My question is basically about what a gliding mammal that can magically produce thrust would look like, whilst meeting these criteria:

  • Can use tools to a sufficient level to develop civilisation
  • Is adapted to life in the mountains
  • Its gliding ability is useful for life in the mountains (this is perhaps more related to the amount of thrust it can produce and for how long, but the skin flap design also plays a part)


In the fantasy world I am working on, plants and non-human animals will sometimes develop "magical" adaptations. These will develop similar to evolution where a magically ability will sometimes randomly develop, and can be passed on to offspring. Magical abilities require higher energy use but not necessarily proportional to the amount of energy the physics of the ability requires. For that reason a "useless" ability is unlikely to become pervalent.

I am working on a gliding mammal that has developed some kind of limited ability to produce thrust and has a similar intelligence to humans.

For the sake of argument let's say they can produce a jet in a direction they choose for a limited amount of time per day. Let's say the jet produces a maximum thrust of 0.2 times their body weight, but add the limitation that using the jet at maximum force is strenuous so they would be able to do it for a shorter time.

I am open to other forms of generating thrust if you think they would work better.


Gliding seems to be a common adaptation that has independently developed many times. In mammals, this adaptation seems to develop in arboreal animals. A possible evolutionary explanation for this evolution is energy efficiency when gliding. Another possible explanation is the ability to avoid predators. It seems to make sense to say that this sapient gliding mammal evolved from some kind of arboreal glider before developing powered flight through their jet ability, allowing their ancestors to live in more mountainous regions over time. Another possibility is that the jet ability developed first in some mountain primate, rodent, or marsupial before the gliding membranes evolved. The jet ability may have been selected for to allow for better jumping.

A common feature of these gliding mammals, as far as I can tell, is that they are bad at locomotion compared to their brethren who have no patagium.

The colugo is supposedly the best adapted glider, so it seems like a useful reference to use. According to Wikipedia, they reach lengths of 35 to 40 cm (14 to 16 in) and weigh 1 to 2 kg (2.2 to 4.4 lb).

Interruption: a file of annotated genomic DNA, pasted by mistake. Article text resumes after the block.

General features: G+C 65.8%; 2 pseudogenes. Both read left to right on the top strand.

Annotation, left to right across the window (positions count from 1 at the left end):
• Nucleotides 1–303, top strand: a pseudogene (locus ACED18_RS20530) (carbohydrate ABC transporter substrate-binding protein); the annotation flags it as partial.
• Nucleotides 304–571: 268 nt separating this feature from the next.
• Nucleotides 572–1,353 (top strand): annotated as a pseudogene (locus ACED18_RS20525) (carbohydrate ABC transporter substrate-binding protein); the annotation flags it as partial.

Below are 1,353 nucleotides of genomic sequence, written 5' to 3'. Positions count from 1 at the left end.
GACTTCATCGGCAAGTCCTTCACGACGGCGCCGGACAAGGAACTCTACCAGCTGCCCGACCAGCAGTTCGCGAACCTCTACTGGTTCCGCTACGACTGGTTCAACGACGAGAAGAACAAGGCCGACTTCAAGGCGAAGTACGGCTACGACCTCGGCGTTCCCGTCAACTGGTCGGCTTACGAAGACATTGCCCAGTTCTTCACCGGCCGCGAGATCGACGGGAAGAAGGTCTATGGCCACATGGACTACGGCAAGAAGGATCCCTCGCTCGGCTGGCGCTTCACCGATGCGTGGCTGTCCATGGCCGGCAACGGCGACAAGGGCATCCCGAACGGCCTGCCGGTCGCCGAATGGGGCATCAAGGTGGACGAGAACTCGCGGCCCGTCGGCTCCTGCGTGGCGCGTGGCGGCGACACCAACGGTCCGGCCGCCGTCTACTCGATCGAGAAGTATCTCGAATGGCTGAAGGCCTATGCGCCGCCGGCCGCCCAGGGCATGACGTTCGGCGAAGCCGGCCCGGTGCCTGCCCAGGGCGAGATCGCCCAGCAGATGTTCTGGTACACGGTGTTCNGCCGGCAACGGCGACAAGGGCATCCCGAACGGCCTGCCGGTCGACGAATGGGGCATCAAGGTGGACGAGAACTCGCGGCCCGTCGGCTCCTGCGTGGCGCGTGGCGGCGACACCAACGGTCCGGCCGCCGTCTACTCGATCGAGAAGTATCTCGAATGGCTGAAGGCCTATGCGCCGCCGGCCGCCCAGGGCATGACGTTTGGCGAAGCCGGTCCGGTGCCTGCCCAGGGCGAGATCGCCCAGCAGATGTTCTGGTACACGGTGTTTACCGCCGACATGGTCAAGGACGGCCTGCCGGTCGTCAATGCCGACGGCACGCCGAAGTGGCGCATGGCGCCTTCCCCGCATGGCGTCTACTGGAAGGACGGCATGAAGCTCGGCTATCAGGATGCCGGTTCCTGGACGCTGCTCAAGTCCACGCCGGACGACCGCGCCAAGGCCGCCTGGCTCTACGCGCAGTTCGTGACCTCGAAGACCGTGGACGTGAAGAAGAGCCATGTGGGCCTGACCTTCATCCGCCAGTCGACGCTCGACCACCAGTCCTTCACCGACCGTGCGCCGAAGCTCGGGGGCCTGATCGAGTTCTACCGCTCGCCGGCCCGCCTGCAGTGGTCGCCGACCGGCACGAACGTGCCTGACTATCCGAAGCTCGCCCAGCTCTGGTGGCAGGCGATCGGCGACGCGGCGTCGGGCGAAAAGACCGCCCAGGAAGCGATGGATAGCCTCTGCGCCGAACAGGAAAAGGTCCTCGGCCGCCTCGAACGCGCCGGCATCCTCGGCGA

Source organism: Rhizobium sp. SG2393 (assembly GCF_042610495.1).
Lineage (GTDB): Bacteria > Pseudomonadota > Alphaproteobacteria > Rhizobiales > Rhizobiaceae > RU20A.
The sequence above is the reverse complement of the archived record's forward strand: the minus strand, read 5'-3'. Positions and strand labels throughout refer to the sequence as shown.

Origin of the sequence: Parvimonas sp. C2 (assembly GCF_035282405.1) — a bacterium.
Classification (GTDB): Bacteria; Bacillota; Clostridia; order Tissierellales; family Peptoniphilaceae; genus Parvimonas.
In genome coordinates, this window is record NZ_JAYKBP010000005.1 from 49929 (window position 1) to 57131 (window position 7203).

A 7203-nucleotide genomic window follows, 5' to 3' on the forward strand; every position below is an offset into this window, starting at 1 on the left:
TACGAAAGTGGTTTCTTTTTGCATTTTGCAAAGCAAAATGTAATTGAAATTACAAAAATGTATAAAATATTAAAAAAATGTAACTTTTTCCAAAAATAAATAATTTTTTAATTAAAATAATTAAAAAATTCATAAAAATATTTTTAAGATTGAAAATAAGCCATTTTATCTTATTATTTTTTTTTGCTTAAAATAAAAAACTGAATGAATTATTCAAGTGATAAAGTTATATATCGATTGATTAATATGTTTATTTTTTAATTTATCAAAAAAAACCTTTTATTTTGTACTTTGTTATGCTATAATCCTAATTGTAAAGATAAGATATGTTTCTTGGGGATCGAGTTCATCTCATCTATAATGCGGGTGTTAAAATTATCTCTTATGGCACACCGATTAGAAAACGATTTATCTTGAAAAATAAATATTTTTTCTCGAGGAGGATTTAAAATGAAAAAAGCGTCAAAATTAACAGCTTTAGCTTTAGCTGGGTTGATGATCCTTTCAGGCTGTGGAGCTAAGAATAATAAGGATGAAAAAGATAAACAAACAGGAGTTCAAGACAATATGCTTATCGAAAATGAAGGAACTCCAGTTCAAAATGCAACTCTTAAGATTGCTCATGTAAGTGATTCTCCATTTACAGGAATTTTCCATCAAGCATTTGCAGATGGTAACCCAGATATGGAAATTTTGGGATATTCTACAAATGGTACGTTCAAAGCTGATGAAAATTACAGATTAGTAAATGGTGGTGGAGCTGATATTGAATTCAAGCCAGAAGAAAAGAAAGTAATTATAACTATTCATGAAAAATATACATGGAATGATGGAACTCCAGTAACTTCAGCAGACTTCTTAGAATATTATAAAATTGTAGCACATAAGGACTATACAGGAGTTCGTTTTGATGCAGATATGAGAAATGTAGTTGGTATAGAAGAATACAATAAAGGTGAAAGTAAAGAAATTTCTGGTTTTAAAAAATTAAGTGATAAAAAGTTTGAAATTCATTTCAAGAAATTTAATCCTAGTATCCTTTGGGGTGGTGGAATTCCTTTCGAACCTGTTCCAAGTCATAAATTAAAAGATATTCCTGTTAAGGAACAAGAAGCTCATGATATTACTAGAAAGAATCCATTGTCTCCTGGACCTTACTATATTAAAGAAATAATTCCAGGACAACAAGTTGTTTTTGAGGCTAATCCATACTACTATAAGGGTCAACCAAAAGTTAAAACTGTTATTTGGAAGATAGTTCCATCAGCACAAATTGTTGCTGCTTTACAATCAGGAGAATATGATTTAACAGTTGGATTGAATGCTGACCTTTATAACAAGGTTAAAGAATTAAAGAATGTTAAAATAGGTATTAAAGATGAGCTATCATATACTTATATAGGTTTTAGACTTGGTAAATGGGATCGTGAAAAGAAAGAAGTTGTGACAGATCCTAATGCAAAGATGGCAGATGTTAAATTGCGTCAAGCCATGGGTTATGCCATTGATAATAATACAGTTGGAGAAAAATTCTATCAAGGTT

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Wingsuits may also be a useful reference. The electric wingsuit developed by BMW might be a good illustration of the physics involved. The device puts out 20hp for around 5 minutes, but I am not sure how those numbers relate to my earlier suppositions about the creature's jet ability.

Current thoughts

I am not particularly attached to any of these ideas, but they are the ideas I have reached after my research and hopefully they provide a good starting point.

  • Height and weight: The creature is 1 - 1.2m and weighs 15-18kg. The greater height should be useful for agriculture and animal husbandry, whilst the higher density allows for a sturdier creature design with potentially better locomotion. Given how humans can fly with a powered wingsuit I think this creature's density could be even higher if that is useful.
  • Hands: The hands have opposable thumbs and are webbed. Potentially the thumb isn't webbed for better dexterity. The webbing is a feature colugos have and seems to be useful for gliding. Their hands are likely relatively larger than a colugo's hand, for better tool use. I am not sure if this creates issues for flight, since flying squirrels supposedly have smaller hands to avoid "wing loading", but I hope the webbing and jet ability will offset any issues. The hands potentially have small vestigial claws from their arboreal ancestors.
  • Legs and feet: Unlike all flying mammals I have found in my research, this creature's legs are not attached to the gliding membrane. This allows for better locomotion, bipedalism, and the ability to ride animals. I envisioned the feet as capable of gripping, similar to an eagle's claw. This is for two reasons: first I imagined that their evolutionary ancestors used their flight ability to swoop in and grab eggs or small animals with their feet as birds do. The second reason is for gripping the ground so they are not blown away by the winds at high altitudes. The legs and feet I imagined are part of the reason I gave them a higher density than colugos.
  • Gliding membrane: also known as patagium. This is one of the parts I am very iffy about but I will mention my current thoughts. To make up for the membrane not being attached to the legs I imagined it going from the wrists to a bifurcated, or trifurcated, tail. There would also be a membrane in between the tail parts. My main concern is having sufficient arm mobility for tool use whilst still having enough membrane for useful gliding. Arm mobility could potentially improve if the membrane is attached to the elbows.
  • Tail: As mentioned above I imagine it as being bifurcated or trifurcated. This would, in theory, allow for sufficient membrane whilst allowing the legs to be detached. I also imagine that the tail can be moved in such a way that the membrane attached to the wrist is loose enough to give the arms a good amount of mobility.